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Appalachian Regional Healthcare v. Cunningham

Supreme Court of Virginia

November 22, 2017

APPALACHIAN REGIONAL HEALTHCARE, ET AL.
v.
JACQUELINE K. CUNNINGHAM, COMMISSIONER OF INSURANCE, ET AL.

         FROM THE STATE CORPORATION COMMISSION

          OPINION

          D. ARTHUR KELSEY JUSTICE

         The State Corporation Commission ("SCC") denied claims filed by a group of Kentucky hospitals (the "Hospitals") requesting reimbursement for $439, 375.20 in legal fees and costs from Reciprocal of America ("ROA"), an insolvent insurer. The Hospitals appeal, arguing that certain agreements constituting an assumption reinsurance transaction provided a contractual basis for the claims and that the SCC erred in concluding otherwise. We disagree and affirm.

         I.

         In the late 1970s and early 1980s, a group of Kentucky hospitals created two self-insured Trusts - the Compensation Hospital Association Trust ("CHAT") and the Kentucky Hospital Association Trust ("KHAT") (collectively, the "Trusts").[1] See 1 J.A. at 422. CHAT provided workers' compensation and employers' liability coverage to the Hospitals and other healthcare providers. KHAT provided professional liability and general liability coverage to the Hospitals and other healthcare providers. The Hospitals were member insureds of CHAT and KHAT.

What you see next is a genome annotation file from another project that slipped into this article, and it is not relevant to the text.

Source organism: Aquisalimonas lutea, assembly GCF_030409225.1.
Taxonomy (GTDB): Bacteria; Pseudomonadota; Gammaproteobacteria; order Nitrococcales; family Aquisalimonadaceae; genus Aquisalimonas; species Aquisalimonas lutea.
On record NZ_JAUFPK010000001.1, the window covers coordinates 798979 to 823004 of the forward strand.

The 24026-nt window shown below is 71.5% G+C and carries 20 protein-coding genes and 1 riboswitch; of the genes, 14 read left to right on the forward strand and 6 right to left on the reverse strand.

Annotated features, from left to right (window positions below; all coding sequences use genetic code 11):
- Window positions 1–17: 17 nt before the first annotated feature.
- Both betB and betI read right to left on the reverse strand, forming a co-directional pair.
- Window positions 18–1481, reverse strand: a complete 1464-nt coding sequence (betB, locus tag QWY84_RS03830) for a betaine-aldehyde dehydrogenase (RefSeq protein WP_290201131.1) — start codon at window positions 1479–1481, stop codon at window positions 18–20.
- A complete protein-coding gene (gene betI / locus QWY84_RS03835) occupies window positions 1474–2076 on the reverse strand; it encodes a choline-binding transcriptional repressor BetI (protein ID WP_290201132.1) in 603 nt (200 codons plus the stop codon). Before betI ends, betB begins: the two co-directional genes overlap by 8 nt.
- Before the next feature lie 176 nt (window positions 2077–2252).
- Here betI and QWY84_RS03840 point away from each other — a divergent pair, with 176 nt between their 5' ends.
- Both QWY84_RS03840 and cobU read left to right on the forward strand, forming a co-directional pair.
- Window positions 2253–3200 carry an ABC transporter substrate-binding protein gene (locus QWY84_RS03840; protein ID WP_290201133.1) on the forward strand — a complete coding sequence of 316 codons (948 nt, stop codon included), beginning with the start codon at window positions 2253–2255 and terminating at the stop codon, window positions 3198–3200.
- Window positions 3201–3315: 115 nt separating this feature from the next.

A. The Merger

         In 1997, CHAT and KHAT each entered into "Master Agreements" with ROA that merged both Trusts into ROA as the surviving entity. See id. at 66-105, 112-50. The parties[2]executed the Master Agreements and related agreements as part of a holistic transaction and, thus, accepted that the agreements should be construed together. See id. at 101, 146 (incorporating exhibits into the Master Agreements).[3] The Master Agreements also stipulated that the "provisions of this Agreement were negotiated by the parties hereto and such Agreement shall be deemed to have been drafted by all of the parties hereto, " id., thereby seeking to avoid the application of the contra proferentem canon of construction.[4]

         Accompanying each of the Master Agreements was an "Indemnification Agreement" in which ROA agreed to indemnify the Trusts for certain kinds of liabilities and expenses. See id. at 334-40, 342-48. In the Indemnification Agreements, ROA agreed

to indemnify and hold harmless [each Trust] and its member-insureds from any and all Damages arising out of or in connection with the Business, the Assumed Liabilities, the conveyance and delivery of the Transferred Assets, or any related transactions, provided no such indemnification shall be provided for any and all Damages of such member-insureds relating to their obligations under their respective policies of insurance issued by [ROA]. The indemnification by [ROA] . . . shall include reasonable costs and expenses (including fees and expenses of [each Trust's] or any of its member-insured's counsel) in defending itself against any claim Damages arising from or in connection with the Damages.